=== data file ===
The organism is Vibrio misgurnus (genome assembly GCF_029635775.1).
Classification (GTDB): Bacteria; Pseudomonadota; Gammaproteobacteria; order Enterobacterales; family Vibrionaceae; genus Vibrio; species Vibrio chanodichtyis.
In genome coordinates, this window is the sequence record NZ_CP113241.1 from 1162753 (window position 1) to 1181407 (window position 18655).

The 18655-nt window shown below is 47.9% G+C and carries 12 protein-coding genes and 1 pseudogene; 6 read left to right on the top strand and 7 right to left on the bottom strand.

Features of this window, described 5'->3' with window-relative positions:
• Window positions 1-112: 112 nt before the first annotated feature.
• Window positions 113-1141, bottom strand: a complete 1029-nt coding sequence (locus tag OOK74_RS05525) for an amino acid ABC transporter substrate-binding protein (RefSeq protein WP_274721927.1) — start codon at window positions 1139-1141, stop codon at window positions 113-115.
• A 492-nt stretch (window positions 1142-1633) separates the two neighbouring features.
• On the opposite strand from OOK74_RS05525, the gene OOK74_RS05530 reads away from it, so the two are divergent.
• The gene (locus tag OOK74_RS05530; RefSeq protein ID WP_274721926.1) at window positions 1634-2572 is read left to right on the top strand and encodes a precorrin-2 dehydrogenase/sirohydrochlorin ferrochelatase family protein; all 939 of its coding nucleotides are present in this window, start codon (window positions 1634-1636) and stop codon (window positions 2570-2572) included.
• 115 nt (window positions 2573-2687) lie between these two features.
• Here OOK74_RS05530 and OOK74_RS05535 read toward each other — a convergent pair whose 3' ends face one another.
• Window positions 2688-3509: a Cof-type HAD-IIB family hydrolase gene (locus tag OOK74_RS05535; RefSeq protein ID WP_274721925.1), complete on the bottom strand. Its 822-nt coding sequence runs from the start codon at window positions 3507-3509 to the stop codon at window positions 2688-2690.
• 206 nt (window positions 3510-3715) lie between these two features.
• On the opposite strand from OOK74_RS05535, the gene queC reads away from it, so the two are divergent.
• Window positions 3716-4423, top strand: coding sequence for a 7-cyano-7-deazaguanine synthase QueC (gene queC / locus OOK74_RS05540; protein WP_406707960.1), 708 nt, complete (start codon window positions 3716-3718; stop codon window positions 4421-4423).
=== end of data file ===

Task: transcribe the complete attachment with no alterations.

The organism is Vibrio misgurnus (genome assembly GCF_029635775.1).
Classification (GTDB): Bacteria; Pseudomonadota; Gammaproteobacteria; order Enterobacterales; family Vibrionaceae; genus Vibrio; species Vibrio chanodichtyis.
In genome coordinates, this window is the sequence record NZ_CP113241.1 from 1162753 (window position 1) to 1181407 (window position 18655).

The 18655-nt window shown below is 47.9% G+C and carries 12 protein-coding genes and 1 pseudogene; 6 read left to right on the top strand and 7 right to left on the bottom strand.

Features of this window, described 5'->3' with window-relative positions:
• Window positions 1-112: 112 nt before the first annotated feature.
• Window positions 113-1141, bottom strand: a complete 1029-nt coding sequence (locus tag OOK74_RS05525) for an amino acid ABC transporter substrate-binding protein (RefSeq protein WP_274721927.1) — start codon at window positions 1139-1141, stop codon at window positions 113-115.
• A 492-nt stretch (window positions 1142-1633) separates the two neighbouring features.
• On the opposite strand from OOK74_RS05525, the gene OOK74_RS05530 reads away from it, so the two are divergent.
• The gene (locus tag OOK74_RS05530; RefSeq protein ID WP_274721926.1) at window positions 1634-2572 is read left to right on the top strand and encodes a precorrin-2 dehydrogenase/sirohydrochlorin ferrochelatase family protein; all 939 of its coding nucleotides are present in this window, start codon (window positions 1634-1636) and stop codon (window positions 2570-2572) included.
• 115 nt (window positions 2573-2687) lie between these two features.
• Here OOK74_RS05530 and OOK74_RS05535 read toward each other — a convergent pair whose 3' ends face one another.
• Window positions 2688-3509: a Cof-type HAD-IIB family hydrolase gene (locus tag OOK74_RS05535; RefSeq protein ID WP_274721925.1), complete on the bottom strand. Its 822-nt coding sequence runs from the start codon at window positions 3507-3509 to the stop codon at window positions 2688-2690.
• 206 nt (window positions 3510-3715) lie between these two features.
• On the opposite strand from OOK74_RS05535, the gene queC reads away from it, so the two are divergent.
• Window positions 3716-4423, top strand: coding sequence for a 7-cyano-7-deazaguanine synthase QueC (gene queC / locus OOK74_RS05540; protein WP_406707960.1), 708 nt, complete (start codon window positions 3716-3718; stop codon window positions 4421-4423).